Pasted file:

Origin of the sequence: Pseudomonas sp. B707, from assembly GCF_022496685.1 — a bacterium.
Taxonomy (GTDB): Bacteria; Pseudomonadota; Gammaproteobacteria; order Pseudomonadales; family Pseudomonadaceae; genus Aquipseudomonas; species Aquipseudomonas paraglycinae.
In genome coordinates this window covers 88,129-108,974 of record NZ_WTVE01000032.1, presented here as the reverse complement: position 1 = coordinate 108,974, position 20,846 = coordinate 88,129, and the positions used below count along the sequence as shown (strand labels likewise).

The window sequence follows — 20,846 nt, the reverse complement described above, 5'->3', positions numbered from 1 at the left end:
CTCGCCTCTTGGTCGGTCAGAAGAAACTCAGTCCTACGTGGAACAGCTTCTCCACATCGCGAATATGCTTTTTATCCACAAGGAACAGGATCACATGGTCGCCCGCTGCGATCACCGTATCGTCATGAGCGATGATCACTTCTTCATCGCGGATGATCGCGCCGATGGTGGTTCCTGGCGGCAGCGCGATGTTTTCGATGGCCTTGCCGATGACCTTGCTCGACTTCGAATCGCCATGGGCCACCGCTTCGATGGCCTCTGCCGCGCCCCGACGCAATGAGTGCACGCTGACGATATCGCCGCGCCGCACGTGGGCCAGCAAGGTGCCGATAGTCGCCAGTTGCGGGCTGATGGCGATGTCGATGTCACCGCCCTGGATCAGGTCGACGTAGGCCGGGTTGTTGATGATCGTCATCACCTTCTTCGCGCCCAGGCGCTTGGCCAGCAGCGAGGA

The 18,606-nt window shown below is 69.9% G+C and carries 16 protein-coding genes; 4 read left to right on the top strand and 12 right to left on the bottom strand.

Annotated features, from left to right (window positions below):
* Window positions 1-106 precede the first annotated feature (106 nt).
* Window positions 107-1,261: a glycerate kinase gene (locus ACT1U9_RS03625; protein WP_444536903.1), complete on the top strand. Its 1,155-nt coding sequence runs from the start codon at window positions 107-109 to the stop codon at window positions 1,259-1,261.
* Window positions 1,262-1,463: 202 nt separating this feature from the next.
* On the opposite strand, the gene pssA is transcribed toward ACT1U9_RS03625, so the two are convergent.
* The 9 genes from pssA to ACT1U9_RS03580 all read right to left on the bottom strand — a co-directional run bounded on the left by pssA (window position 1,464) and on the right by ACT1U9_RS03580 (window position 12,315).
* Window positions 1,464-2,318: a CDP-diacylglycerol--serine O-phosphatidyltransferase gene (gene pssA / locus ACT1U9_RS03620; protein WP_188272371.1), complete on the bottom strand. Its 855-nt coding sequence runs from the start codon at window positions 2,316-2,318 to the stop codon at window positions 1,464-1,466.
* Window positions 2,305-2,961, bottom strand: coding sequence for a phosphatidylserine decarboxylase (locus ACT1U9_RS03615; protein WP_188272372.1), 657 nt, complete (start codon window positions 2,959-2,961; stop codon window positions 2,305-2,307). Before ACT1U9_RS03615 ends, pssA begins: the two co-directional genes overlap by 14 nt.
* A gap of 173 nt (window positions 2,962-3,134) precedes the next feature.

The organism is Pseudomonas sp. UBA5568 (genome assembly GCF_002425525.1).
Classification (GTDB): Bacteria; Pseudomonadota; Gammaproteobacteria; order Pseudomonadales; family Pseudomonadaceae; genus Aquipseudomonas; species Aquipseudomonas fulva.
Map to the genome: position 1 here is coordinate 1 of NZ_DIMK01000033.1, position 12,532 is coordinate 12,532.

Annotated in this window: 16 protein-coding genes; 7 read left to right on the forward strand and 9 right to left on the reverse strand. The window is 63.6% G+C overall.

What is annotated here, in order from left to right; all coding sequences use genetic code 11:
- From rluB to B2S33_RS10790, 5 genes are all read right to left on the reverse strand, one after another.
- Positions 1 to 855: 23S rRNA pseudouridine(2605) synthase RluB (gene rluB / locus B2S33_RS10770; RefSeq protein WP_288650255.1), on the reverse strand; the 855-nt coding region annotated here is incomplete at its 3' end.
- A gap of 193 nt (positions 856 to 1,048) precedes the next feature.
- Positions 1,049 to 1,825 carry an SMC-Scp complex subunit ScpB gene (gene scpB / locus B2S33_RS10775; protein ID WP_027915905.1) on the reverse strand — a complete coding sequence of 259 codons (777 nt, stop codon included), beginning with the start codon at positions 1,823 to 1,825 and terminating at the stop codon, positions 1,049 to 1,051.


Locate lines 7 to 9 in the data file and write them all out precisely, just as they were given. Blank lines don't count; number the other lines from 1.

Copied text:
Annotated features, from left to right (window positions below):
* Window positions 1-106 precede the first annotated feature (106 nt).
* Window positions 107-1,261: a glycerate kinase gene (locus ACT1U9_RS03625; protein WP_444536903.1), complete on the top strand. Its 1,155-nt coding sequence runs from the start codon at window positions 107-109 to the stop codon at window positions 1,259-1,261.